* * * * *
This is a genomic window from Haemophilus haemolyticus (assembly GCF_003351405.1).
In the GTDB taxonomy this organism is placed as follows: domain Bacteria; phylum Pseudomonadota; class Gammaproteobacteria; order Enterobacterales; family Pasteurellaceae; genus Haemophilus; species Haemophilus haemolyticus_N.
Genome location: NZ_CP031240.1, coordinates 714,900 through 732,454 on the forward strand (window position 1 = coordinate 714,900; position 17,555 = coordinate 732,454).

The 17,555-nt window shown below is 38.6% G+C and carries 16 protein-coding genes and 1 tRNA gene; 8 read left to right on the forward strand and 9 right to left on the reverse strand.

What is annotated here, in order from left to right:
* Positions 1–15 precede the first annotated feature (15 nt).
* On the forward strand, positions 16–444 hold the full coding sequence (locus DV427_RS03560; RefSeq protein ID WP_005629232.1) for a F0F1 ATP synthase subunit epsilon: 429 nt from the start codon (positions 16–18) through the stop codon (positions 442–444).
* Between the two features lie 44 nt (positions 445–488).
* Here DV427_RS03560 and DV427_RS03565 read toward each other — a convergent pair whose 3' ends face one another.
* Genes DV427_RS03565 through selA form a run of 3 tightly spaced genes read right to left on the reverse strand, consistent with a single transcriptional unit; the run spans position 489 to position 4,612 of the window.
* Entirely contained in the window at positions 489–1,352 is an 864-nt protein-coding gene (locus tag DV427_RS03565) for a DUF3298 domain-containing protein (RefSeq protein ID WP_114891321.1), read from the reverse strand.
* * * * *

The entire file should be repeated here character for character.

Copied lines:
This is a genomic window from Haemophilus haemolyticus (assembly GCF_003351405.1).
In the GTDB taxonomy this organism is placed as follows: domain Bacteria; phylum Pseudomonadota; class Gammaproteobacteria; order Enterobacterales; family Pasteurellaceae; genus Haemophilus; species Haemophilus haemolyticus_N.
Genome location: NZ_CP031240.1, coordinates 714,900 through 732,454 on the forward strand (window position 1 = coordinate 714,900; position 17,555 = coordinate 732,454).

The 17,555-nt window shown below is 38.6% G+C and carries 16 protein-coding genes and 1 tRNA gene; 8 read left to right on the forward strand and 9 right to left on the reverse strand.

What is annotated here, in order from left to right:
* Positions 1–15 precede the first annotated feature (15 nt).
* On the forward strand, positions 16–444 hold the full coding sequence (locus DV427_RS03560; RefSeq protein ID WP_005629232.1) for a F0F1 ATP synthase subunit epsilon: 429 nt from the start codon (positions 16–18) through the stop codon (positions 442–444).
* Between the two features lie 44 nt (positions 445–488).
* Here DV427_RS03560 and DV427_RS03565 read toward each other — a convergent pair whose 3' ends face one another.
* Genes DV427_RS03565 through selA form a run of 3 tightly spaced genes read right to left on the reverse strand, consistent with a single transcriptional unit; the run spans position 489 to position 4,612 of the window.
* Entirely contained in the window at positions 489–1,352 is an 864-nt protein-coding gene (locus tag DV427_RS03565) for a DUF3298 domain-containing protein (RefSeq protein ID WP_114891321.1), read from the reverse strand.